Akbaruddin writes that the criticism (he uses the words ‘bickering’ and ‘brouhaha’) around nominating the jurist Dr. Anirudhha Rajput for the International Law Commission [ILC], because many international law experts were overlooked, made him and his team more resolute to get Dr. Rajput elected to the ILC. One fails to understand how can criticism of Dr. Rajput’s nomination have any impact on the Permanent Mission or get them determined to get him elected? After all, the duty of the mission is to get the Indian candidate elected, no matter who that individual is. The decision to nominate, ideally, rests with the National Group, and to a certain extent, the government. The Permanent Mission is not involved in that process, personally or otherwise.
Writing about Dr. Rajput’s election, Akbaruddin says that the win “shows that what is of consequence is how much India matters to the UN membership, not the internal bickering amongst ourselves about who India’s candidate is.” This is a reductive, if not harmful, conclusion. One can understand that a mere seat at the Security Council will be of no consequence, no matter the individual who is representing India there; but the same can’t be said for ICJ judges. While it is true that for elections, India’s standing matters; that cannot be the only point of concern, especially for institutions like the ILC and ICJ. Unlike UNSC and United Nations General Assembly [UNGA], where the Indian representatives work as a mouthpiece of the Indian government of the day, at institutions like the ICJ, the International Tribunal for the Law of the Sea (ITLOS), and the World Trade Organization Dispute Settlement Body, the nature of work is legal. The law which is applied there is international law. Hence, if the Indian candidate has knowledge of international law, specific to the international body concerned, they will be in a better position to perform their duty.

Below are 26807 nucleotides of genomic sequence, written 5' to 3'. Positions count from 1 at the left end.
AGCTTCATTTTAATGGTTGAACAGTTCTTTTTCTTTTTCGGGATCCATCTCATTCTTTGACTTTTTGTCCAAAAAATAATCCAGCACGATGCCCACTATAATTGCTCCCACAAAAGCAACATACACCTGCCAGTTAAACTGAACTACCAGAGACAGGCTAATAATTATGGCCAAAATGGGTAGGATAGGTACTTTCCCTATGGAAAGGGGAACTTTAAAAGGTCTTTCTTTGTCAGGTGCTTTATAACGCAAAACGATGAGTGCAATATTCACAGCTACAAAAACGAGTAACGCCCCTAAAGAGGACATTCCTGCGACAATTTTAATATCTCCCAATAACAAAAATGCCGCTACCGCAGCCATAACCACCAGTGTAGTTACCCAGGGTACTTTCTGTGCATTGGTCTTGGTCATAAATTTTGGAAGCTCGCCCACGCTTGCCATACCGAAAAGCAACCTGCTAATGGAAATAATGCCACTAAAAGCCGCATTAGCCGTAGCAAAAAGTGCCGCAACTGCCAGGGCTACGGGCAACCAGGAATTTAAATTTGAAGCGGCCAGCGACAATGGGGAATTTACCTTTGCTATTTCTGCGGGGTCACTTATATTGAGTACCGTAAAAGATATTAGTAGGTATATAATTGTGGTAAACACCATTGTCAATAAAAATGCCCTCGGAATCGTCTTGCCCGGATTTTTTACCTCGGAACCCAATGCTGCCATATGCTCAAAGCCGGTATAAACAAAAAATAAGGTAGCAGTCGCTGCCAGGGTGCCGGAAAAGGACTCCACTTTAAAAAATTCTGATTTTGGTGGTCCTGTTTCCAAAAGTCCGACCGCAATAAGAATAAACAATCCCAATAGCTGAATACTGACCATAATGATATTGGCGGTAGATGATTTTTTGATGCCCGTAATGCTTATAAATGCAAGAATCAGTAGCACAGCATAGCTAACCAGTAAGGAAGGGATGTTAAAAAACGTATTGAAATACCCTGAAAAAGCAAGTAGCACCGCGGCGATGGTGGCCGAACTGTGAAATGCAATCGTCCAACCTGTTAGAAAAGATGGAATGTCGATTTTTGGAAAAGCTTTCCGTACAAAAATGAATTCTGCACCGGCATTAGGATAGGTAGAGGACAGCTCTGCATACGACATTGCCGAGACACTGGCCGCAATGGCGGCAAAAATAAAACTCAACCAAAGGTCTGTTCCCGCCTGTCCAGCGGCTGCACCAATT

Take, for example, the recent Enrica-Lexie case at the Permanent Court of Arbitration. The arbitrators appointed by India in the case, the jurist P. Chandrasekhara Rao (until October 11, 2018) and international lawyer Dr Pemmaraju Sreenivasa Rao (as of November 26, 2018), had substantial experience of international law in general, and the Law of the Sea in particular. This area expertise is reflected in the Concurring and Dissenting Opinion of Dr. Rao and the Joint Dissenting Opinion of Dr Rao and Judge Patrick Robinson.
Therefore, the ‘bickering’ about who India’s candidate is becomes important and even necessary, because the matter doesn’t end with the election. After getting elected, the individual has to take part in important decision-making processes, which can be smooth and fruitful for India, if the person concerned has experience in international law. And this knowledge becomes important. Akbaruddin mentions that during the election campaign of Judge Bhandari, the Indian team realised that a few members of the UNSC were not satisfied with the judgments given by Judge Bhandari (though I concede that the dissatisfaction might be ideological or due to the needs specific to their States). However, it also shows that UNSC members, who have two votes during ICJ elections [one for UNGA and UNSC each], can indirectly influence the elections.
Another reason for nominating an area expert is because during the interaction with nominees, States want to seek their opinion on issues which are regularly dealt by the ICJ, as happened in the case of Judge Bhandari, where he was questioned on issues of environmental law.